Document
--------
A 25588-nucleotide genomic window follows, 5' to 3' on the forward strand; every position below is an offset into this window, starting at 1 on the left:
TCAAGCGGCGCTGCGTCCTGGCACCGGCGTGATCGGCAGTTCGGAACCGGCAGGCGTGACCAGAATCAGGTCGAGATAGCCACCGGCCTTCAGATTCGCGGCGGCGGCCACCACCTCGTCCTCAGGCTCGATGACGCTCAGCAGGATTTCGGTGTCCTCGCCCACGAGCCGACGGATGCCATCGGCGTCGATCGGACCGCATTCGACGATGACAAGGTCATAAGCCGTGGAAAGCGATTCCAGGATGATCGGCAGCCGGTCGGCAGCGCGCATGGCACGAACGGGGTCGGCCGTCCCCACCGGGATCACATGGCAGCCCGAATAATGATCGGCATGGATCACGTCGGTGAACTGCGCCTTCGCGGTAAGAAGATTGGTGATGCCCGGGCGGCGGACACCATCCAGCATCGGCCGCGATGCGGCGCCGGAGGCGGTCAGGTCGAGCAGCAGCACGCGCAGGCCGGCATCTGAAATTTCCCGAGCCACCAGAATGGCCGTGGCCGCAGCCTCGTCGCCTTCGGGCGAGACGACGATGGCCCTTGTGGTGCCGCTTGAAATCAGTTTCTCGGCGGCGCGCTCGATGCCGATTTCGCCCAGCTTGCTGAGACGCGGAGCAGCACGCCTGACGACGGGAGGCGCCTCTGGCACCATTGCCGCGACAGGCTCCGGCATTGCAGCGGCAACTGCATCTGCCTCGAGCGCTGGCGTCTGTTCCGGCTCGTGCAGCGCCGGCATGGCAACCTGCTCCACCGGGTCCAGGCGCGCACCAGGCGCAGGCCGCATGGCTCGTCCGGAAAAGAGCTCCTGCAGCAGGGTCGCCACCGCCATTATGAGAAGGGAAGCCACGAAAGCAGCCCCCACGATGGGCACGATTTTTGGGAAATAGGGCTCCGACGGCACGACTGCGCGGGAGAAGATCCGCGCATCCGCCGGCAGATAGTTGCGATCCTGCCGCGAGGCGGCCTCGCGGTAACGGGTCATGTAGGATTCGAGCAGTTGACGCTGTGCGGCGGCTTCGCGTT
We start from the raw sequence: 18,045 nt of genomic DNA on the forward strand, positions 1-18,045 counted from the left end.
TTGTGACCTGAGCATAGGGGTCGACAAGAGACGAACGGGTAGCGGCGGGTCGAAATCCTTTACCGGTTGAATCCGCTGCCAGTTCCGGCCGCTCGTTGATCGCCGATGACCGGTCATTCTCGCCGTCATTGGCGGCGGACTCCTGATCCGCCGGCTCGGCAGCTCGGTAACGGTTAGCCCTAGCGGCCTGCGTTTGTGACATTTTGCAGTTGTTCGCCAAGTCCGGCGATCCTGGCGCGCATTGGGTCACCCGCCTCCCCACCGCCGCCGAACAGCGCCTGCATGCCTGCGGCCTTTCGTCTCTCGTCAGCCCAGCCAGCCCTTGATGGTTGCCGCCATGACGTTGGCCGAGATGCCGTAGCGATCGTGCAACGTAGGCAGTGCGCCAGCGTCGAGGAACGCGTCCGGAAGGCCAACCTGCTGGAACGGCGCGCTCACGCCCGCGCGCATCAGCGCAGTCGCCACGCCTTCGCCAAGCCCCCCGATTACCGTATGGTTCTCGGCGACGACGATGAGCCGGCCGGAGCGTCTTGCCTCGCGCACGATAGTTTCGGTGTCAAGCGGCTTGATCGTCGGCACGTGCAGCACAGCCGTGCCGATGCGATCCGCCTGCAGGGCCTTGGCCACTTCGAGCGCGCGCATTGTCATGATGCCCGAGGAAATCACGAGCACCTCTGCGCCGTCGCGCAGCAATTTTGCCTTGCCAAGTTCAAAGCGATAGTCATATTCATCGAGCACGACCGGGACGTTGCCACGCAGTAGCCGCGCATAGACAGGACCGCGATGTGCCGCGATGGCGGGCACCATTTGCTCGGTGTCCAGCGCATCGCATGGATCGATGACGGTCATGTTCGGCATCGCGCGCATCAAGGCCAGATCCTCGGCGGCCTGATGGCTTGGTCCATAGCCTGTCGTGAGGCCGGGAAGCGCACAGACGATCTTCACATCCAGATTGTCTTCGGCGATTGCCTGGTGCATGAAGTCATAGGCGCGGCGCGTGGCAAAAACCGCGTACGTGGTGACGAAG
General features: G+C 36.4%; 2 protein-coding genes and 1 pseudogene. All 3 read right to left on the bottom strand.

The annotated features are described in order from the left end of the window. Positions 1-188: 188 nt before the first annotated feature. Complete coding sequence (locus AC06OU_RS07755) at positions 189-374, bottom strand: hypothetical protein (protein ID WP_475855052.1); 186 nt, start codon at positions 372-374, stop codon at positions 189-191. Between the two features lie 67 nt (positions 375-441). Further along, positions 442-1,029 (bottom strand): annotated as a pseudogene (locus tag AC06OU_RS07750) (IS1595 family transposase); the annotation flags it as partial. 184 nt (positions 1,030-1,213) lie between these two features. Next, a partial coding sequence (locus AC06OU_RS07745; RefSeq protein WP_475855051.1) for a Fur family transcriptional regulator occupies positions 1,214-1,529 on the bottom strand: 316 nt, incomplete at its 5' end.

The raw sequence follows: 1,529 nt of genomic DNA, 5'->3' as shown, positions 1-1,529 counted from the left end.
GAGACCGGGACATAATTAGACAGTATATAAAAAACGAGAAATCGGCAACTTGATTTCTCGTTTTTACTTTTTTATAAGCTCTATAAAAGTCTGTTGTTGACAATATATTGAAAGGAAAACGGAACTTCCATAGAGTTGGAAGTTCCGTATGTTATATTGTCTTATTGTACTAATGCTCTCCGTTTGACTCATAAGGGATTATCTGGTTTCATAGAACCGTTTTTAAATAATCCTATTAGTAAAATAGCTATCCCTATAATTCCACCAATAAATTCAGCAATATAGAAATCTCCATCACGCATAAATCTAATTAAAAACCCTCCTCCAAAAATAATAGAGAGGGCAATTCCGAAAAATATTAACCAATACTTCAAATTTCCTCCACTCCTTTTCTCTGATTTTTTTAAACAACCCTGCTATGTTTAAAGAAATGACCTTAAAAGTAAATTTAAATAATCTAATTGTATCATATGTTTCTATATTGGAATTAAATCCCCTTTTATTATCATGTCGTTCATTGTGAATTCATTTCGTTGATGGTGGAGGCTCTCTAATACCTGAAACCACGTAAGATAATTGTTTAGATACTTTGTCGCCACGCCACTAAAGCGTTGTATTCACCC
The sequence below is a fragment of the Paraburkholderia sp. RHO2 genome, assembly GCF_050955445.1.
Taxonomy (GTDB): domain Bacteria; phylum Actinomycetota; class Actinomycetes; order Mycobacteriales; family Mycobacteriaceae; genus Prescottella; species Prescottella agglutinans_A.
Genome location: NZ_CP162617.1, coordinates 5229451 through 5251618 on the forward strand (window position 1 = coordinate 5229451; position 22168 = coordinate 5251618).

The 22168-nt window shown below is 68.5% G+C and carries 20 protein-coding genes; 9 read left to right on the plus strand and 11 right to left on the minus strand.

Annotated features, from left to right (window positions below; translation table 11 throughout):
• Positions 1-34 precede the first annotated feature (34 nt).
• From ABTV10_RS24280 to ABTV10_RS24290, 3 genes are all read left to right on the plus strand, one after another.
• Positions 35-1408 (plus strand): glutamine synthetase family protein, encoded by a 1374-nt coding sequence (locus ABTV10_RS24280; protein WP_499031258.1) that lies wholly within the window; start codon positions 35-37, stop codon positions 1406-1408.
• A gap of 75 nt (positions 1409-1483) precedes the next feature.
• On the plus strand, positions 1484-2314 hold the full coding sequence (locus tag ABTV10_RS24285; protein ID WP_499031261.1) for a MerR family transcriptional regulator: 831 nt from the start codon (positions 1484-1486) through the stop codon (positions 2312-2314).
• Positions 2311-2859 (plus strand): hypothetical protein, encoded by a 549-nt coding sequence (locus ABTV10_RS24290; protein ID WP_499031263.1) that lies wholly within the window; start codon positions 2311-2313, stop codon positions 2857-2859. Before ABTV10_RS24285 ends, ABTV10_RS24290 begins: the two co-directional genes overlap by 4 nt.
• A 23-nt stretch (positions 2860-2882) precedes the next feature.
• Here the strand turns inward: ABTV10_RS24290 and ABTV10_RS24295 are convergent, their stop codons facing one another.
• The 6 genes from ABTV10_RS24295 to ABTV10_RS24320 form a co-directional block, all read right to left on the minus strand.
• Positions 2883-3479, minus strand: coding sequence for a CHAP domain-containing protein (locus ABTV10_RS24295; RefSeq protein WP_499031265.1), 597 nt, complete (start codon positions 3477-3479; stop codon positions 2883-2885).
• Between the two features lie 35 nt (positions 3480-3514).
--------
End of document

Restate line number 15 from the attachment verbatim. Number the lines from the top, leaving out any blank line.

• From ABTV10_RS24280 to ABTV10_RS24290, 3 genes are all read left to right on the plus strand, one after another.